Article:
I am not a mushroom fan. The fact that they are so often the go-to veggie option actually makes me a little mad. Seriously, who decided that whacking a portobello mushroom in a bap made for a decent veggie burger? Yuk! It’s not the flavour […]
This is such a great accompaniment to grilled or pan-fried fish, crispy tofu, in tacos or even as a tangy alternative to guacamole with some crunchy tortilla chips.
My home-grown chilis are pretty fierce this year so I actually only use half but if you use something like a jalapeno then one should be about right. It’s entirely up to you if you want to use a red or green chili, both are nice.
1 golden kiwi
1 large ripe avocado
1 chili (or to taste)
juice of 1 lime
1 tbsp chopped coriander
1 tbsp chopped chives
1 tbsp chopped mint
seasalt & black pepper to taste
Deseed the chili and finely chop it. Peel the kiwi and the avocado and dice them into fairly small pieces. Gently toss everything together with the lime juice and season to taste with a little seasalt and black pepper. That’s it! It’s ready serve with grilled or pan-fried fish or tofu, or anything else that takes your fancy.
These are a lovely savoury twist on a sweet tea-time classic. You don’t have to limit them to afternoon indulgence though – these have proved very popular for breakfast and brunch topped with fried or poached eggs.
You can use any hard, medium-fat cheese you like in these so long as it’s got plenty of flavour. Welsh cheddar and Caerphilly are obviously great choices but I’ve used a mix of extra mature cheddar and Wensleydale in this batch. A cheese that’s a bit crumbly means that it will be distributed more evenly through the dough.
makes about 12 (depending on size)
2 tbsp finely chopped chives
150g plain flour
75g wholemeal flour
100g cheese (see note above)
splash of milk
pinch of black pepper
Sift together the flours. Cut the butter into small pieces and rub this into the dry ingredients to leave you with a mixture that resembles fine breadcrumbs. Crumble the cheese, fairly finely and then mix this through the flour and butter, together with the chives and black pepper.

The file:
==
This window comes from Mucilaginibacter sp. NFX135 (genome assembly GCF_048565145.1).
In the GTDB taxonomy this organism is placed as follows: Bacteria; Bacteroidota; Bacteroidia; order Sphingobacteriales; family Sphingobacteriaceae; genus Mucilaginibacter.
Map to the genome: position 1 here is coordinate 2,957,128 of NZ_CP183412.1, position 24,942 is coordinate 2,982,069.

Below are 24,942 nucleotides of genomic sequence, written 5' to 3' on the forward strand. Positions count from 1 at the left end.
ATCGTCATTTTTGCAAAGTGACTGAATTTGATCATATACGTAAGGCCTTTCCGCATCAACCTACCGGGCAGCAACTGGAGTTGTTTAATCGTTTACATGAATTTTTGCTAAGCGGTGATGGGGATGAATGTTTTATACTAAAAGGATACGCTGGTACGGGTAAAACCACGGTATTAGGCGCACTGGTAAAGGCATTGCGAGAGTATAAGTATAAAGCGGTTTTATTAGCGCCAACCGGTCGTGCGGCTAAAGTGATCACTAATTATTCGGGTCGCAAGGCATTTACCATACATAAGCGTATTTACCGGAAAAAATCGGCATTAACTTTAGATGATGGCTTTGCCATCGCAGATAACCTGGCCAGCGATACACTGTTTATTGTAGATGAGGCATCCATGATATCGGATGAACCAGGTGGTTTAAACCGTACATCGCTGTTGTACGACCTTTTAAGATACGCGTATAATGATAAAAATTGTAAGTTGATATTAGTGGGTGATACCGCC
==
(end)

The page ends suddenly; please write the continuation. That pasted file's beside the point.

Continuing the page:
Lightly beat the egg and use this to bring the dry mixture together to form a soft dough. If you need a little more moisture then incorporate a splash of milk into the mix.
Roll the dough out on a lightly floured surface to about 1cm thick. Take a round cutter, any size you like, to cut out the cakes. Cook these in a little butter on a heavy-based frying pan over a medium heat. They should take about 3 minutes on each side and be just cooked in the middle
As a non-meat eater I would be chuffed to bits to be presented with these for my Christmas dinner, or for any dinner for that matter! The pastry is gorgeously crisp and flaky against the creamy filling and tender sweet squash. The flavours are spot on too, squash, sage and nutmeg is such a classic combination.
Obviously if you’re pushed for time (there’s never enough of it at Christmas) you can use ready-made pastry. These will keep for a day or two in the fridge and re-heat beautifully too so feel free to make them ahead of time if you need to.
40g toasted hazelnuts (ground finely)
200g plain flour
pinch of seasalt
splash of very cold water
450g (ish) butternut squash
1 1/2 tsp dried sage
pinch of grated nutmeg
salt and pepper to taste
Rub together the ground hazelnuts, butter, salt and flour, using your fingertips or a food processor, until it looks like fine breadcrumbs. Use a little of the cold water to brind everything together but don’t let the dough get sticky. Wrap the dough in clingfilm and put it in the fridge to chill for 30 minutes.
Pre-heat the oven to 230°c and line a large baking sheet with baking parchment.
Combine the ricotta, sage, parmesan, nutmeg and salt and pepper, mixing well and set it aside. Slice the ‘neck’ of the squash (don’t bother to peel it) so that the slices are only a couple of millimeters thick. Use a cookie cutter to cut the squash into pretty shapes, this should be pretty easy if your squash is thin enough.
Once the dough has chilled and relaxed roll it out on a very lightly floured surface so that it is just a few millimeters thick. Cut four circles out of the dough (a breakfast bowl makes a good template) re-rolling the dough as necessary.
Put the discs of pastry on the prepared baking sheet. Add a dollop of the ricotta mixture to the centre of each and spread it a little. Arrange the squash slices on top, so that they overlap. Fold over the edges of the pastry, crimping and gathering as necessary. I like to brush the edges with a little beaten egg so that the pastry is lovely and golden once the galettes are baked. Dot the top of each one with a tiny bit of butter and sprinkle on a bit of black pepper.
Bake them for 15 minutes, then lower the oven temperature to 190°c and bake for a further 20 minutes.